Photo: Mint
Photo: Mint

India’s GDP data lends support to demand for monetary policy push

  • Investment is still sluggish, but the fact that it hasn’t worsened more is a good sign, say economists
  • Perhaps it should, but first the central bank should lower its own forecasts from optimistic levels

India’s third-quarter economic growth confirmed the widespread worry that it is losing momentum and needs policy support. Now, should the Reserve Bank of India (RBI) cut policy rates by a bigger margin than the 25 basis points most expect?

Perhaps it should, but first the central bank should lower its own forecasts from optimistic levels.

Gross domestic product (GDP) at constant prices grew by 6.6% for the December quarter, lower than the 6.8% anticipated by economists, and the 7% growth reported in the September quarter. There is a bit of an adverse base effect, considering GDP growth in the same quarter the previous year was a brisk 7.7%.

Note that RBI didn’t change its projection for FY19 GDP growth of 7.4% when it released its monetary policy statement earlier in the month, even as it showed how worried it is on growth. Considering the Central Statistics Office has revised its estimate for FY19 GDP growth to 7% from the earlier 7.2%, the central bank too may make changes accordingly.

So, where all has the slowdown emerged from?

As feared, growth in private final consumption expenditure has slowed to 8.4% from nearly 10% the preceding quarter. The consumption slowdown is likely to have emerged from rural centres, given the distress due to collapse in prices of several agricultural produce. With farmers earning less, they have less to spend. Some of it could also be due to the general caution ahead of the national elections.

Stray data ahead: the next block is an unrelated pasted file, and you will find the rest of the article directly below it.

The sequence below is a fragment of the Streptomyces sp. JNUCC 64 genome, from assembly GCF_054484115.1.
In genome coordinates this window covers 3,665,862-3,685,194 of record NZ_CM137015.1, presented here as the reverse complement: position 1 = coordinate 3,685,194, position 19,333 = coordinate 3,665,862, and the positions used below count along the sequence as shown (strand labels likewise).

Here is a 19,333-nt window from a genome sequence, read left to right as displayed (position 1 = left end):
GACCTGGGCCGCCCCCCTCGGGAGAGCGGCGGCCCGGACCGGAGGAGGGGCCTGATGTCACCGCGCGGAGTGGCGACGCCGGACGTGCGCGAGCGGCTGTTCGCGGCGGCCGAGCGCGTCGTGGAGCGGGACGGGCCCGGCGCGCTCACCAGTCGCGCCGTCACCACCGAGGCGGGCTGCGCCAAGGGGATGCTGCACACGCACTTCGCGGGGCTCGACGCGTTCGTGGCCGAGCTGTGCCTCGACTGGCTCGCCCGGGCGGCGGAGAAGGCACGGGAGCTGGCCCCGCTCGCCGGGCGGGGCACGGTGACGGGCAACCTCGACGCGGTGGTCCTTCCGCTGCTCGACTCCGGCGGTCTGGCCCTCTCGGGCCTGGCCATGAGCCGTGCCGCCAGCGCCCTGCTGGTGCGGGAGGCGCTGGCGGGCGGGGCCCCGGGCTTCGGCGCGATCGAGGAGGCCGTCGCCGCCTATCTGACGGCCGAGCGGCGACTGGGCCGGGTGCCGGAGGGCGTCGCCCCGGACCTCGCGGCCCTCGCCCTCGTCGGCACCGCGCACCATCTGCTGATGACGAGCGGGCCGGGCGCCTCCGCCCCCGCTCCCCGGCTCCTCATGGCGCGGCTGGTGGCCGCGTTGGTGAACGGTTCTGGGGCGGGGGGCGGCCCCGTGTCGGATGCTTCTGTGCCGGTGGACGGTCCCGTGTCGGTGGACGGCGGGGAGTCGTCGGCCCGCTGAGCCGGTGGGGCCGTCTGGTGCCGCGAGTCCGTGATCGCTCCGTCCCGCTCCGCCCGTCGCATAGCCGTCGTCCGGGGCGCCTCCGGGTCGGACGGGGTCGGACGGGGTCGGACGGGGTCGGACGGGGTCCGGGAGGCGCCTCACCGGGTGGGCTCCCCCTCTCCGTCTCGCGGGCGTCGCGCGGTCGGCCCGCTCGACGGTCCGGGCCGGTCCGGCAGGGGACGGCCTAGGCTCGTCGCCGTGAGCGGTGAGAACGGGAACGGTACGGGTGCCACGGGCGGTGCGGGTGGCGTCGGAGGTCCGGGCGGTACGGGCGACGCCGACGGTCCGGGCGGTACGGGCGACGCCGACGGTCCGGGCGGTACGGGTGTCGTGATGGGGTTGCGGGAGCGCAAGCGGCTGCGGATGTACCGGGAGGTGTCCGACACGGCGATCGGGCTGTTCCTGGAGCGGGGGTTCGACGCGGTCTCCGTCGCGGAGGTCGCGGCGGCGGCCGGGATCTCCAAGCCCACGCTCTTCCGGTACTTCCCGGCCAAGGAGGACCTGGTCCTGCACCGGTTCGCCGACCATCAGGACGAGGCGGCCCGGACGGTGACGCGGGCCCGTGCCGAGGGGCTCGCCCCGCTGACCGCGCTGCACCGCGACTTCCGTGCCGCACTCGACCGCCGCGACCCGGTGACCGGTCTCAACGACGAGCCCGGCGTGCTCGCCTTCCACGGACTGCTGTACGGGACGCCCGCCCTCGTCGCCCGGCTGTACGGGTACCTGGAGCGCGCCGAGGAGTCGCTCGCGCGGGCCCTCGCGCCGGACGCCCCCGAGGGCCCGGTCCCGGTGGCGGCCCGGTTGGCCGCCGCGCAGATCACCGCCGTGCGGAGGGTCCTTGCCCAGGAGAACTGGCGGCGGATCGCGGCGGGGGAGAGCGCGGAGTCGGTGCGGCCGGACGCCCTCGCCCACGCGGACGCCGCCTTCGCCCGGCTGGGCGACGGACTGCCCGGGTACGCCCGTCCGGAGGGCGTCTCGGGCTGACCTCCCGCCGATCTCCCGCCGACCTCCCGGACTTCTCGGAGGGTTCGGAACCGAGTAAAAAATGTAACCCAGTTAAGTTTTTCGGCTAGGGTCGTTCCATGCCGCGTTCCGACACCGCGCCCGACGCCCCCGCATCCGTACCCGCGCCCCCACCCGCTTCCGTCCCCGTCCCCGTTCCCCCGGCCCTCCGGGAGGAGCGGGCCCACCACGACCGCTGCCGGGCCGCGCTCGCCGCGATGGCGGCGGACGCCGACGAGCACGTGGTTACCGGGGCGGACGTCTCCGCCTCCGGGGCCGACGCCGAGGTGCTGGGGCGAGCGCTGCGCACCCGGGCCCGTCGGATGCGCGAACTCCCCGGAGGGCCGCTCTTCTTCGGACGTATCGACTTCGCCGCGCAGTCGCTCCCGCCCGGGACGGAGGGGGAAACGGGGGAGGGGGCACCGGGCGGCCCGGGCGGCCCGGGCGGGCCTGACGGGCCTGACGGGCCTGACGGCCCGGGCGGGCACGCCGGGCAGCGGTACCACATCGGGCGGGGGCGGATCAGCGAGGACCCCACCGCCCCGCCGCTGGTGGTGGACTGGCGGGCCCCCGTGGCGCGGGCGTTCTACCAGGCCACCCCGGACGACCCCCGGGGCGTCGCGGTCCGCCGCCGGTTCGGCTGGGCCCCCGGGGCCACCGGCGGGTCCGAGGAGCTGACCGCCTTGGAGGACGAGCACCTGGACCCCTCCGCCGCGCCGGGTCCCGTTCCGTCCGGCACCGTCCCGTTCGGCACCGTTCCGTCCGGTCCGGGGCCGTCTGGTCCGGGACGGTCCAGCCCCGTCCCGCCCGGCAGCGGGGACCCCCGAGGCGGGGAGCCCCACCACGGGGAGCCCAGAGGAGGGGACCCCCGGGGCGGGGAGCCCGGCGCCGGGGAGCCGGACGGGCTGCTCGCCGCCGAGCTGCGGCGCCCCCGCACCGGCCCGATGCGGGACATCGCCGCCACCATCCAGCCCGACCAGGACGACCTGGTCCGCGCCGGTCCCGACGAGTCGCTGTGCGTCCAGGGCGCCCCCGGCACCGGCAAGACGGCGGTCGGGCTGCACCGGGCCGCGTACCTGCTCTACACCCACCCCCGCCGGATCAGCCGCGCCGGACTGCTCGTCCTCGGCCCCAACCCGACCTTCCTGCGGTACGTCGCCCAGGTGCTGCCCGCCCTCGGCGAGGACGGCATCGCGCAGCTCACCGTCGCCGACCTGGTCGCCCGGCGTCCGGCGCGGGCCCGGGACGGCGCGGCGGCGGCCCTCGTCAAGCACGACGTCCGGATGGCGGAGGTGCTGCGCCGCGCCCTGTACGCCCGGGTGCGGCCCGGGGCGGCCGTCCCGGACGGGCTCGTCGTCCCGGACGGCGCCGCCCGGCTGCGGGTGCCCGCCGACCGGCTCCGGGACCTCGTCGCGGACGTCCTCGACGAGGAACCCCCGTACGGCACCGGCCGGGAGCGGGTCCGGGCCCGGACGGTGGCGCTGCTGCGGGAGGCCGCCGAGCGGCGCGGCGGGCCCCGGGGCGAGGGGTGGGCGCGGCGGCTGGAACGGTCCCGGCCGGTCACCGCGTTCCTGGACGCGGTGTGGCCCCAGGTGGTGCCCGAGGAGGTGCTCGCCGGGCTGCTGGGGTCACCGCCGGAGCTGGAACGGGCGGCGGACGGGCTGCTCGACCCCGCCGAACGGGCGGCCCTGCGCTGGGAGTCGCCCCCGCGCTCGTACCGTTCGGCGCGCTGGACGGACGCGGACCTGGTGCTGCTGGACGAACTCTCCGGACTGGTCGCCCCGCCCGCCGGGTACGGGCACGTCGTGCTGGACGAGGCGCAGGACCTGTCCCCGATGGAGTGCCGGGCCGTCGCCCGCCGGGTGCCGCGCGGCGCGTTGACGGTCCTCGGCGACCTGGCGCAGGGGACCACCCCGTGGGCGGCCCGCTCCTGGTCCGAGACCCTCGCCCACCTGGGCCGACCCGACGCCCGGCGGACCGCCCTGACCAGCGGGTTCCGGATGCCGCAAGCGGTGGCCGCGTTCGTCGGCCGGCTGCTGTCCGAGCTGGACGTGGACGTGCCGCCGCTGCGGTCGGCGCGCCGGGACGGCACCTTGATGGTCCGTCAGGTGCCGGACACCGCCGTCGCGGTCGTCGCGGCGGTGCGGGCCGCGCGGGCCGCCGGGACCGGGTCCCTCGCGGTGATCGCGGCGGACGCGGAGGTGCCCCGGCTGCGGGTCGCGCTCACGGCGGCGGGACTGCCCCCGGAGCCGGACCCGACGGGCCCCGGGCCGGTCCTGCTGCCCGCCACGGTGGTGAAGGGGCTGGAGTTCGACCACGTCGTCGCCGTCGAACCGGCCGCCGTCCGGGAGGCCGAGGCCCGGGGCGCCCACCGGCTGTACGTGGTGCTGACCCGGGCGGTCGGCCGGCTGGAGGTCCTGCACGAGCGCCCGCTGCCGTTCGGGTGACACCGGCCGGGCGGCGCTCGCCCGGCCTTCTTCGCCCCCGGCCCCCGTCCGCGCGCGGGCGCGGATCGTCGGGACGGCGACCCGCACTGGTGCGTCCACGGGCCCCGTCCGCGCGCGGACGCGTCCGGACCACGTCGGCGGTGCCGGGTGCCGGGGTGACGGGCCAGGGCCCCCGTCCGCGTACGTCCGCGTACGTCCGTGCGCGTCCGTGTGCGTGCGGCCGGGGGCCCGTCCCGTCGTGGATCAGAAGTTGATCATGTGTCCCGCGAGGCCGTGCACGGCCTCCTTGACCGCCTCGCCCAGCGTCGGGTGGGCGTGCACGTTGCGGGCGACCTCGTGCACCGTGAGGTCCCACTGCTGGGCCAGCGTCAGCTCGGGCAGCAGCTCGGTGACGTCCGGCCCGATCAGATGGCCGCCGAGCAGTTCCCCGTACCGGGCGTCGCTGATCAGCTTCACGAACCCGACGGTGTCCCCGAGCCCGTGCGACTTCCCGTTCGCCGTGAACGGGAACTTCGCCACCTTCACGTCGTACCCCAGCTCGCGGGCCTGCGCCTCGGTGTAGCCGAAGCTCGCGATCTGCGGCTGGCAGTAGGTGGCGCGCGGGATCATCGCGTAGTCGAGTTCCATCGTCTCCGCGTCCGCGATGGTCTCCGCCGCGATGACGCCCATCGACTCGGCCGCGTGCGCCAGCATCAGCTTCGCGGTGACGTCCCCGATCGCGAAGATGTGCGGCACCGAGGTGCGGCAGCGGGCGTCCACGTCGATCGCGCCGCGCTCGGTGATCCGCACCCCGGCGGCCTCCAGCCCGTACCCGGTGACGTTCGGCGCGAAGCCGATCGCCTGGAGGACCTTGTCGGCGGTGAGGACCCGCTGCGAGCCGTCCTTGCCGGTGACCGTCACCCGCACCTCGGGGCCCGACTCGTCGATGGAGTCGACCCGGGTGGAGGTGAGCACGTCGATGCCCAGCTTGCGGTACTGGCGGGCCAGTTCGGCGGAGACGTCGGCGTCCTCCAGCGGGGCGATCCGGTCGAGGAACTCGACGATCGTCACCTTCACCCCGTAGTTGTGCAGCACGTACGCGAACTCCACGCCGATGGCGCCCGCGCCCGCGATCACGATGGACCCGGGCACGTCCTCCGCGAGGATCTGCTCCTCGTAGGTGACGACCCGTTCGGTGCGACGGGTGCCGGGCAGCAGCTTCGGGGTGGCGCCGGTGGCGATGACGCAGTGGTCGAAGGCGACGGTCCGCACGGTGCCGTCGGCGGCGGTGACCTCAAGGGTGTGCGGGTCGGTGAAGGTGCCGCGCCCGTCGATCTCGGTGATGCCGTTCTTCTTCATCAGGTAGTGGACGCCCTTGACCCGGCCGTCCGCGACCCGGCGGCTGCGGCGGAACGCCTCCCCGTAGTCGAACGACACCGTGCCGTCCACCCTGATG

However, private consumption is not the main culprit, because it was 59.1% of GDP at constant prices in the December quarter, compared with 56.1% in the September quarter. What seems to have pulled down GDP is government final consumption expenditure, which was just 9.7% of GDP, compared with 11.9% GDP in the September quarter. Indeed, the government has tightened its purses to meet fiscal deficit targets.

Has investment seen the much- awaited spurt?

Gross fixed capital formation growth has held up at 10.64% even though it is slower than the previous year’s 12.23% growth number. Investment is still sluggish, but the fact that it hasn’t worsened more is a good sign, say economists. That said, for investment growth to improve or even sustain, consumption growth has to come back to its strong track, according to Upasna Bhardwaj, senior economist at Kotak Mahindra Bank Ltd. “While investment growth is holding up as of now, if consumption was to fizzle out, which is happening, beyond a point this improvement in investment growth won’t sustain," she said.

December quarter GDP numbers vindicate the policy rate cut RBI announced earlier this month. But, it seems that the economy needs a bigger sentimental push through monetary policy, especially when the government would be hard-pressed to spend. Ergo, growing expectations of a 50 basis point rate cut are not surprising at all.

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